We live in an area of very hard water, and on a daily basis the stainless steel sink and drainer is covered in a layer of limescale. Sometimes the water tastes so bad it makes a cup of tea undrinkable if I haven't used filtered water to fill the kettle.
A few days ago I shared details of the winners from a contest to cook with filtered water, who are now going ahead and selling their produce at the Big Feastival, and sharing the benefits of cooking with filtered water with others.
Wherever I can, I try to cook with filtered water myself, just because I don't want the taste of my food to be ruined by all the nasty chemicals that can be found in household water, more details of which can be found here. We're lucky enough to have a filter built into the water dispenser on our fridge, as well as on the tap at the kitchen sink, making the availability of filtered water easy to us (as long as we remember to change the filters!)
I don't always remember to use the filtered water when I bake bread, but as this was my first attempt at making ciabatta I wasn't prepared to take the risk, so filtered water it was. Thankfully my first ciabatta making experience was a success, although I must admit that when I put it into the oven I wasn't feeling very confident as the dough was quite flat - after watching The Great British Bake Off AFTER I made mine, I realised that firstly I shouldn't have proved it in the airing cupboard, and secondly that I should have used a smaller box (mine was approx 30cm x 30cm, far too big!) - lessons learnt for next time. I did, however, use flour and semolina on the work surface to stop the dough from sticking, which I learnt during the last series when making breadsticks.
I found two recipes, both by Paul Hollywood, and both different to the other, so I improvised a little and adjusted quantities here and there.
Ciabatta - makes 2/3 loaves
250g '00' flour
2 x 7g packets of dried yeast
approx 275ml water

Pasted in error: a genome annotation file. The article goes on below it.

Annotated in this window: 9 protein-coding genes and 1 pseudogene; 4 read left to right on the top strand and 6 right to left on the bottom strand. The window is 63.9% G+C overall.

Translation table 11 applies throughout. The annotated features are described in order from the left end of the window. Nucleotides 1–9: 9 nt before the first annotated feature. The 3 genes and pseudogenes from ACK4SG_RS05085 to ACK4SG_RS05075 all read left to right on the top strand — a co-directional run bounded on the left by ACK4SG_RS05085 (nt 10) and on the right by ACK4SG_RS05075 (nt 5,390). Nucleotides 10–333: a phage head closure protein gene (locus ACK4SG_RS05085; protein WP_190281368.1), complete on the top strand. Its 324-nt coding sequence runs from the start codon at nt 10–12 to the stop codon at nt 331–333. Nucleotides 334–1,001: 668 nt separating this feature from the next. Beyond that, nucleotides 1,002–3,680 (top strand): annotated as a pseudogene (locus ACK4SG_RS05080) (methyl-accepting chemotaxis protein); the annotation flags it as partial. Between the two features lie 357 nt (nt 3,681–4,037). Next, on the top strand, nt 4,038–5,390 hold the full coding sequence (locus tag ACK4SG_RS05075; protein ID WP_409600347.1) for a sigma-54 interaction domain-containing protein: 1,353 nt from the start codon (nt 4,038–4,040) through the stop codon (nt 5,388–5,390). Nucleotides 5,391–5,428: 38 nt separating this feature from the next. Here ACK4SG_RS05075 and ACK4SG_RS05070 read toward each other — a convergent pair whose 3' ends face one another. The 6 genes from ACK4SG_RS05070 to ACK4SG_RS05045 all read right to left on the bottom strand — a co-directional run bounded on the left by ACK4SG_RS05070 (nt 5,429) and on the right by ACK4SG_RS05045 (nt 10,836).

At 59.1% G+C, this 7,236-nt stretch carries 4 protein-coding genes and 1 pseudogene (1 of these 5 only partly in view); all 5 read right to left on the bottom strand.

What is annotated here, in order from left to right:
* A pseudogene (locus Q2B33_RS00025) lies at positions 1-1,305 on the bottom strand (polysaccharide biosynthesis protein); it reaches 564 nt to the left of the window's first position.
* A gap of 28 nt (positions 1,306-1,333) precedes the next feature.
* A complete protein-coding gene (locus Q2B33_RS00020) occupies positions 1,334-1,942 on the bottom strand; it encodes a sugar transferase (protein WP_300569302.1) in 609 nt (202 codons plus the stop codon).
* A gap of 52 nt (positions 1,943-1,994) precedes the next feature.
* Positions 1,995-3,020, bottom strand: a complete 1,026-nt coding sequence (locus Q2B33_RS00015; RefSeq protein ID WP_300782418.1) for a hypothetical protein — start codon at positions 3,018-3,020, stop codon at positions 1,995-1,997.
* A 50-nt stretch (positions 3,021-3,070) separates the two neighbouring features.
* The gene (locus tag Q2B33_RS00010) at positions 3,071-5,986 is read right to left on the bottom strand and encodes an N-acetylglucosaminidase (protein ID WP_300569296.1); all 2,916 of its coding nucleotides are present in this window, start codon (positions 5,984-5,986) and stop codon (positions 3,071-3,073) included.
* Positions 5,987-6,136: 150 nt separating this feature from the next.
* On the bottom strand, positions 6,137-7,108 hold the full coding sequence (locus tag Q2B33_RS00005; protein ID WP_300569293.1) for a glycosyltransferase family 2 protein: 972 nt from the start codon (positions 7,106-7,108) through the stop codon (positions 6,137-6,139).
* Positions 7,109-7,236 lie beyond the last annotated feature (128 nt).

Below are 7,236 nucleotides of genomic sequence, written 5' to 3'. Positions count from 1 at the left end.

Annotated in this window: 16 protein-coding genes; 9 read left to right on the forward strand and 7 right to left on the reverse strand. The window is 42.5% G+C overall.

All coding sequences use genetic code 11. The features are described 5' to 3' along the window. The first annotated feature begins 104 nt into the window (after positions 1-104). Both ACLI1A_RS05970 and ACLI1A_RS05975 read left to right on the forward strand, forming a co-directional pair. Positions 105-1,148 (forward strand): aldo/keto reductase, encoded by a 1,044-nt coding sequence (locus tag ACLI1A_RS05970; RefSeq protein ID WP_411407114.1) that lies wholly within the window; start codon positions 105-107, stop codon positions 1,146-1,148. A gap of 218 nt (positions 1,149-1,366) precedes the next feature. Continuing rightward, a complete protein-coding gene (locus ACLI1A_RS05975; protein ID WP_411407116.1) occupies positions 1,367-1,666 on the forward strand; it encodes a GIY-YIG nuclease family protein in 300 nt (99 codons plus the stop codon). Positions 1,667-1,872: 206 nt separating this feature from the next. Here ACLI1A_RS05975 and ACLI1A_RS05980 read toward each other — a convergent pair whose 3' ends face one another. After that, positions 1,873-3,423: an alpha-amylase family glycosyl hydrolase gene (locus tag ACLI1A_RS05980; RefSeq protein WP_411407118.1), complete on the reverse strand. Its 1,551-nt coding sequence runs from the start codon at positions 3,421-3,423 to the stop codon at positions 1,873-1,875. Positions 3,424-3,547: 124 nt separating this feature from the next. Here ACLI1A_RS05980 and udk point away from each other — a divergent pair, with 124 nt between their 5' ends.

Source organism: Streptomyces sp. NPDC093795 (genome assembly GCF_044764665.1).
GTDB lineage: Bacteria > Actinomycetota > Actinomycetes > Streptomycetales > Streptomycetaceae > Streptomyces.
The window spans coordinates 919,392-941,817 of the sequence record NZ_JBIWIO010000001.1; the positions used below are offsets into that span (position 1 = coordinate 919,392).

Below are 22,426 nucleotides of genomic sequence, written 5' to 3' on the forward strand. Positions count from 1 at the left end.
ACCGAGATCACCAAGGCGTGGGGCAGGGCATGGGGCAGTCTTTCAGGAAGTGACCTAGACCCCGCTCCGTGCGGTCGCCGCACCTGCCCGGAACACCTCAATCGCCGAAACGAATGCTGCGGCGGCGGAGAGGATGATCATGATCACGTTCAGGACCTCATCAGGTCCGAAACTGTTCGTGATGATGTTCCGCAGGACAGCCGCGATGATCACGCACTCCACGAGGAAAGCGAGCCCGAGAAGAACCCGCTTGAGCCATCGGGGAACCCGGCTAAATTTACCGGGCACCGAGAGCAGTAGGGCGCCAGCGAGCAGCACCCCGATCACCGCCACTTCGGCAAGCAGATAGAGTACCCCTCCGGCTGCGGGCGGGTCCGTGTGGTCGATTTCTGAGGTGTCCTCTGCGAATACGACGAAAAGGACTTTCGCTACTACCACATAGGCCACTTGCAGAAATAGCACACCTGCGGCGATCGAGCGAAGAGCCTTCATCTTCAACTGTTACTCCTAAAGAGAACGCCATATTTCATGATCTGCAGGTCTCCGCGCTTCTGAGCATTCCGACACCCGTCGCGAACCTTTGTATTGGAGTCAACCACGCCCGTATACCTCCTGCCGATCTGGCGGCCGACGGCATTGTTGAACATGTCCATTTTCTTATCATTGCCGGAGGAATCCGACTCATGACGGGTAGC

250g '00' flour
25ml olive oil
approx 175ml water
extra flour and semolina for the work surface
- In a large bowl, beat 250g flour, yeast and enough of the 275ml water to make the dough into the consistency of a loose cake batter
- Cover with clingfilm and leave at room temperature overnight
- Add the dough to the bowl of a food mixer along with the other 250g flour and salt
- With the beater attached and motor running add the olive oil and enough of the water to make a sticky stretchy thick cake batter consistency
- Keep beating for 5 to 10 minutes - it should be very elastic and stretchy
- Add the batter to a greased plastic box and leave to prove for around 2 hours
- Add plenty of flour and semolina to your work surface and turn the dough out onto it
- Slice into 2 or 3 loaves with a sharp knife or dough scraper and lift onto baking sheets covered with more flour and semolina
- Set aside whilst the oven preheats to 220C
- Bake the dough in the oven for 15-20 minutes, until golden brown and crispy
I used a few slices of ciabatta loaves to make a delicious lunch, which was quick and easy to make.
Ciabatta topped with Mozzarella, Tomato & Rocket - serves 2
1 clove garlic, crushed
Extra virgin olive oil
4 slices of ciabatta
4 vine ripened cherry tomatoes, halved
- Slice the mozzarella into 4
- Mix the garlic in a bowl with a drizzle of olive oil
- Add the slices of mozzarella to the bowl
- Lay the ciabatta slices onto a baking sheet or grill pan
- Drizzle a little of the garlic oil over the bread & lay a slice of mozzarella on each piece of bread
- Top with 2 tomato halves
- Place under a hot grill for a few minutes, until the cheese starts to melt
- Remove from the grill, top with rocket and ground black pepper and serve immediately
I was provided with a supermarket voucher to cover the cost of ingredients used